Dublin Tech Summit 2023 in Review


SureSwift Capital at DTS 2023

In today’s rapidly evolving technology sector, we’re facing an inflection point where innovation meets shifting capital dynamics, influenced by rising interest rates and inflation. As investors, entrepreneurs, and tech enthusiasts, we are keenly aware of the challenges and opportunities that lie ahead. While the world may feel smaller thanks to technology, it is imperative for global investment firms like SureSwift to incorporate international insights to thrive in acquiring and growing software businesses.

That’s one of the reasons that we attended this year’s Dublin Technology Summit – Dublin has emerged as a tech hub, attracting major players like Facebook, Google, LinkedIn, Apple, PayPal, and Airbnb, who have established their European headquarters there. This event showcased the city’s vibrant tech scene. Our main goal was to gain valuable insights into the latest tech advancements and connect with dedicated professionals who share our passion.

The conference featured keynote speeches, founder workshops, exhibitors, panel discussions, a pitch competition, and a live podcast covering topics as wide ranging as tech for good, to datafication, to AI and singularity. In this blog post, we will attempt to synthesize some of the highlights of this year’s Dublin Technology Summit for a review of the current innovations, industry trends, and capital markets (without diving headlong into some of the potentially existential conundrums).


Artificial Intelligence

With the genuine promise of the most significant technology shift since the iPhone unleashed mobile web and computing, AI now represents a potential panacea for productivity as well as a potential existential threat for those with a more cautious view of the technology. In her Opening Keynote: Embracing AI, Dr Patricia Scanlon – the founder and Executive Chair of SoapBox Labs and the first Irish Government appointed AI Ambassador – set out to highlight the opportunities and challenges ahead for AI and society.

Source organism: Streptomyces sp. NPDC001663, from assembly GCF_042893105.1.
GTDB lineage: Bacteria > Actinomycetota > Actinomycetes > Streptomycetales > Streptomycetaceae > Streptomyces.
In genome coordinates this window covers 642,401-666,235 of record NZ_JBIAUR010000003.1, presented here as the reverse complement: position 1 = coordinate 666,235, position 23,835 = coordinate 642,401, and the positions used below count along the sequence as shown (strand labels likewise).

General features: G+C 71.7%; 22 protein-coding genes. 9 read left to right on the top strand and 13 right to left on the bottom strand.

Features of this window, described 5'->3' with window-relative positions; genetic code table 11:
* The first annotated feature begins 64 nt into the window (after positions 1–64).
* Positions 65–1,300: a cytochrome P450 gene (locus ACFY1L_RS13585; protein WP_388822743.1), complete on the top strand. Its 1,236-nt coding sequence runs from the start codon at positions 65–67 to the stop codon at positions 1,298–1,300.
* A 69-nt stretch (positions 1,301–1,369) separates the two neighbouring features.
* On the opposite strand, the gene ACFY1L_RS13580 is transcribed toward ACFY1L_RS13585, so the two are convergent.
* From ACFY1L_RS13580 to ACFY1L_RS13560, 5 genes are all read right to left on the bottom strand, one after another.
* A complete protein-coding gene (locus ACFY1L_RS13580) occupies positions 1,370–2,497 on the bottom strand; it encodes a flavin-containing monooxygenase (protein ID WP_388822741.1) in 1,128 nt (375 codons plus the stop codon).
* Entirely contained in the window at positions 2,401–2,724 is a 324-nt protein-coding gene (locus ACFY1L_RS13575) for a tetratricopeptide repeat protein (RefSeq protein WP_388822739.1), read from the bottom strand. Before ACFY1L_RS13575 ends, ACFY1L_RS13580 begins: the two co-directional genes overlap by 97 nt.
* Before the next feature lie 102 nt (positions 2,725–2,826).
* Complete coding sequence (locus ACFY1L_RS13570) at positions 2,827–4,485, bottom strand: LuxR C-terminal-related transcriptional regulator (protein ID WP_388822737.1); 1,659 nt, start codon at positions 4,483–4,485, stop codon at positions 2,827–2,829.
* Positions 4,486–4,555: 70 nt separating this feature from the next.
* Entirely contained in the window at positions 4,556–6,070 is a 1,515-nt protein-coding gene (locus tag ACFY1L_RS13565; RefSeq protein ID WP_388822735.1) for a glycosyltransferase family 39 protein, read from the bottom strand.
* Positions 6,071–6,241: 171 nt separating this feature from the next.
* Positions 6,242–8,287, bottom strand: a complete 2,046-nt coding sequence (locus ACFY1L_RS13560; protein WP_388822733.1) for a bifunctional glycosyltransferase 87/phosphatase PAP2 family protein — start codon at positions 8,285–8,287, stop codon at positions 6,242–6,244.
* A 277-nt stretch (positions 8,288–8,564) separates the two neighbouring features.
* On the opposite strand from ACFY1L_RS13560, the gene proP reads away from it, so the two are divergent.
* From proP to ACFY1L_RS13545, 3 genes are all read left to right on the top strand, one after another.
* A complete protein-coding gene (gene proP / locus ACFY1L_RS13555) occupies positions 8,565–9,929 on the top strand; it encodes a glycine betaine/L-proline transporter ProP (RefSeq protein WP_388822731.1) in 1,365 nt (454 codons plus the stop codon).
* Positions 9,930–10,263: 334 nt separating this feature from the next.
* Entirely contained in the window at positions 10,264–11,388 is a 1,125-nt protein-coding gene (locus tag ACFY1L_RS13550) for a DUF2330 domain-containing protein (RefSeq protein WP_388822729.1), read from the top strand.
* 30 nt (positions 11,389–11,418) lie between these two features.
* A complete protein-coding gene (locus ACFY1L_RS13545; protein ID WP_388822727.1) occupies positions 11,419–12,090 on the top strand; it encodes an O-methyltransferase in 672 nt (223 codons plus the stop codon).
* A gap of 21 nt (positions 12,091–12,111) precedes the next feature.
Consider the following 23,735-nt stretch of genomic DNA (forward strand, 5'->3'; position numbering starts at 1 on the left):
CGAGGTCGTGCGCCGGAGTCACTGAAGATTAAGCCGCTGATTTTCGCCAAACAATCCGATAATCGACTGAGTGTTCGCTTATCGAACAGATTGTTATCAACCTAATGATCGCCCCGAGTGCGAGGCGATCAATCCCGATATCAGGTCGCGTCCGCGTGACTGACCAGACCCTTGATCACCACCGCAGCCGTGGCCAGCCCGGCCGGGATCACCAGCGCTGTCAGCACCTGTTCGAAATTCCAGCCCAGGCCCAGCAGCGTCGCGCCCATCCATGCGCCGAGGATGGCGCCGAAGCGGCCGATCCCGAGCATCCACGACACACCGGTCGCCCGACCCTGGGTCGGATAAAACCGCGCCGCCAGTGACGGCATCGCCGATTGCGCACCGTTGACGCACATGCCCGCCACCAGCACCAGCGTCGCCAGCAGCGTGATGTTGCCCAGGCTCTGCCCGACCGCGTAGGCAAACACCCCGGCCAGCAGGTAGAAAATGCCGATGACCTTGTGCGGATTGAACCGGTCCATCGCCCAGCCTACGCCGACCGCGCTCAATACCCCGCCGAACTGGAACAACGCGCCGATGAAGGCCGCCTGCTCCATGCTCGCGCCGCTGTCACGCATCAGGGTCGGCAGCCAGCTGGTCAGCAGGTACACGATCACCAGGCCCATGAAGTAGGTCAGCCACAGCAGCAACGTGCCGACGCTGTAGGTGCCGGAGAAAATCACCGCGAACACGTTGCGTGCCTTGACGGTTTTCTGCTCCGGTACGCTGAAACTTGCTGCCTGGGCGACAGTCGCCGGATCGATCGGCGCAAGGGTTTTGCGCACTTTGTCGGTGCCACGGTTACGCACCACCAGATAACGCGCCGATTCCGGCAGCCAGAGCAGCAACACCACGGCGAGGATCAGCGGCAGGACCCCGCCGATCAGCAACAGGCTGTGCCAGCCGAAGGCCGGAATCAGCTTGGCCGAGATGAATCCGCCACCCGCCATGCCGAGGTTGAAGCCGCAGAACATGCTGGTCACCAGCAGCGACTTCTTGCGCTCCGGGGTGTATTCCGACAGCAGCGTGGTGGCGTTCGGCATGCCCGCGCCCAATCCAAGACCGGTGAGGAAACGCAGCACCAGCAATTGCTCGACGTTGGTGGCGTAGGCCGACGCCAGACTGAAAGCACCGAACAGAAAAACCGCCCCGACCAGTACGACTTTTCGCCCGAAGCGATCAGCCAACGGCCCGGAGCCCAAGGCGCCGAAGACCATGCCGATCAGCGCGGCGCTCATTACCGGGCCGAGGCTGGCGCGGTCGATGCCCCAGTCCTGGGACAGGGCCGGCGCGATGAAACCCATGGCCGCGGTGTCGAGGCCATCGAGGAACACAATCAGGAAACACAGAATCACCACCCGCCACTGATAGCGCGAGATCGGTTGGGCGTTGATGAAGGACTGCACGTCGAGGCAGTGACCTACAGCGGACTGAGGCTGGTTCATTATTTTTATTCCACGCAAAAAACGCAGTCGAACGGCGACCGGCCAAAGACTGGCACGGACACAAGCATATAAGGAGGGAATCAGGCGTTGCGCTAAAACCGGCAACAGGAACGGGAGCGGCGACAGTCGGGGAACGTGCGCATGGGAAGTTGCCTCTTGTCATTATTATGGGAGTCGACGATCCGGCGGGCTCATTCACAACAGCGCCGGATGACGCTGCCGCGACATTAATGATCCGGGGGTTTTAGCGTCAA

Dr. Scanlon set out the evolution of AI from weak/narrow AI as an ability to solves one specific problem like search; to generative AI models which are based on massive datasets like DALLE-E able to create images like the Pope in a puffy coat and language models like Chat GPT; and finally the theoretical possibility of achieving artificial general intelligence (AGI) where a computer might possess humanlike cognitive abilities.

While it has the potential to unlock rapid and positive impacts related to productivity, medical advances, and education, AI is not without its challenges. Challenges include high energy use, programmer or foundational data bias, IP/copyright infringement, and the potential for bad actors to misuse the technology.

While AGI is currently hypothetical, Dr Scanlon pointed out that the rapid pace at which generative AI has evolved in only a short time means we can’t say how fast AGI models might evolve. She referred to the lessons learned from not regulating social media in its early days, and called out the importance of incorporating those learnings into our current oversight of AI.